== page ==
What do we really need in order to live a happy life? An Epicurean antidote to anxiety
Over two thousand years ago the Greek philosopher Epicurus offered a seemingly simple answer: all we really want is pleasure.
Today we tend to associate the word 'Epicurean' with the enjoyment of fine food and wine and decadent self-indulgence. But, as philosopher John Sellars shows, these things are a world away from the vision of a pleasant life developed by Epicurus and his followers who were more concerned with mental pleasures and avoiding pain. Their goal, in short, was a life of tranquillity.
In this uplifting and elegant book, Sellars walks us through the history of Epicureanism from a private garden on the edge of ancient Athens to the streets of Rome, showing us how it can help us think anew about joy, friendship, nature and being alive in the world.
Not only an excellent introduction to the history of Epicurean philosophy, but also a helpful guide to facing the manifold anxieties of modern life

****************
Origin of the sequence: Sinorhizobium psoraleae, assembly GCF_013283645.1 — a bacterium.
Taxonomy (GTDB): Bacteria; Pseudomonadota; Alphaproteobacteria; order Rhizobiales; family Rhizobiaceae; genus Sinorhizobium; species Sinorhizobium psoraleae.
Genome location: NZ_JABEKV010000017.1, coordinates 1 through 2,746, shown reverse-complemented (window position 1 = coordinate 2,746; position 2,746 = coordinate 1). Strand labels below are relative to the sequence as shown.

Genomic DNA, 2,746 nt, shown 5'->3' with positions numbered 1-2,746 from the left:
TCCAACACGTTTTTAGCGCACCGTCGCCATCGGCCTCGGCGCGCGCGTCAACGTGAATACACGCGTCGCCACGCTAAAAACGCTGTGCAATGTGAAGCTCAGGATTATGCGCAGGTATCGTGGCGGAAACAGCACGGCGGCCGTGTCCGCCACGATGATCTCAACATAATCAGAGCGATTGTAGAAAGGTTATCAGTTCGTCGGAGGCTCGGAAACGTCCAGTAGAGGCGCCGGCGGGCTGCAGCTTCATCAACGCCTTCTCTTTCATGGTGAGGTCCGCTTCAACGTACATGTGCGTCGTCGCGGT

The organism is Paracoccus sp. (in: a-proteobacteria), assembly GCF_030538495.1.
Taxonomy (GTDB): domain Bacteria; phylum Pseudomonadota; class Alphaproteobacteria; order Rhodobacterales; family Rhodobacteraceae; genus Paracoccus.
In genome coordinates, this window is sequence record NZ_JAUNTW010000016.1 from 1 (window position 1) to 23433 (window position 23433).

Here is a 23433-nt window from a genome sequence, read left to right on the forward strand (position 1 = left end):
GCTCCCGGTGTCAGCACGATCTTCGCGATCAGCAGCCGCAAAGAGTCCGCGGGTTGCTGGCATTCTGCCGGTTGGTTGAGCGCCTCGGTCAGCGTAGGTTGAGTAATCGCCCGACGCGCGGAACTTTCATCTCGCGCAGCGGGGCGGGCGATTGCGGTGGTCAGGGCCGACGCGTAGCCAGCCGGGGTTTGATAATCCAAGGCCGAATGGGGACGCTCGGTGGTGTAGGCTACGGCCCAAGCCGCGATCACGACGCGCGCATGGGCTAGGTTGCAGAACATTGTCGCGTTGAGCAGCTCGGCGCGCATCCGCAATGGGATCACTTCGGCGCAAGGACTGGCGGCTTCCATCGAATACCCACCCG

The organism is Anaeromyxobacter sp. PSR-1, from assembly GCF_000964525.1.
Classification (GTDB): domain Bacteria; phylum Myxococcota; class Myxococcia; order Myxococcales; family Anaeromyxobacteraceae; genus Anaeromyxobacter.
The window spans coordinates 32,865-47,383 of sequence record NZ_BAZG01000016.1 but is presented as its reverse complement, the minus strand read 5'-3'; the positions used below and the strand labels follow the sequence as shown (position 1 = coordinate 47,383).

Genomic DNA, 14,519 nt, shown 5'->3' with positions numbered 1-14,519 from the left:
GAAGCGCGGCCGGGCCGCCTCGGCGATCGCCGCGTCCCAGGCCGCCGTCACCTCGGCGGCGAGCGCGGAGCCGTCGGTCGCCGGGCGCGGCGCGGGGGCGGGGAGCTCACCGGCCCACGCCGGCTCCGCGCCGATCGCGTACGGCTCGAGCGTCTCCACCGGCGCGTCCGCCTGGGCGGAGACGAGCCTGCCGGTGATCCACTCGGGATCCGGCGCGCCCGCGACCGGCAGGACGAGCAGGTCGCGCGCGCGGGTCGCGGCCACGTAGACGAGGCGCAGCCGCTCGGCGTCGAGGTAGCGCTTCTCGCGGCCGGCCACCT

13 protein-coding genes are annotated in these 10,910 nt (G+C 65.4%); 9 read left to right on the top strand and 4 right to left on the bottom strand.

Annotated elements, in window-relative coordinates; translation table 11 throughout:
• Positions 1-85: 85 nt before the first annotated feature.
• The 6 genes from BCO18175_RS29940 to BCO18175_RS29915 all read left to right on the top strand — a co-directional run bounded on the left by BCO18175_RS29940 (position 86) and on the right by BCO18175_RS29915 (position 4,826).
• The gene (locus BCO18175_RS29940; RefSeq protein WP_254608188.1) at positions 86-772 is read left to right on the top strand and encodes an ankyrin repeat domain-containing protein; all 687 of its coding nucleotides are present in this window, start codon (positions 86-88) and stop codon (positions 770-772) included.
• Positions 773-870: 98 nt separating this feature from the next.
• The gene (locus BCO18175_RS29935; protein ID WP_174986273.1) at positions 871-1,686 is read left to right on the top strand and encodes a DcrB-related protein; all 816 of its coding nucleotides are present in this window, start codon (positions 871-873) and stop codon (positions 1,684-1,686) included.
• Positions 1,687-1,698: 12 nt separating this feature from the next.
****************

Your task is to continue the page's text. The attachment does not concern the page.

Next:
Lucid and scholarly
Many have sought therapeutic remedies for anxiety and insomnia as well as advice on how to feel happier. Some ancient Mediterranean answers to such psychological issues can be found in John Sellars's little book. . . Epicureanism can ease contemporary worries, Sellars believes; in some ways it resembles cognitive behavioural therapy
In this brief and eloquent book, John Sellars takes us through the basic arguments of Epicureanism with wonderful clarity, distilling the essence of an ancient philosophy that speaks with increasing urgency to our troubled times. It is an exemplary guide, and I recommend it enthusiastically to readers of all ages and all walks of life.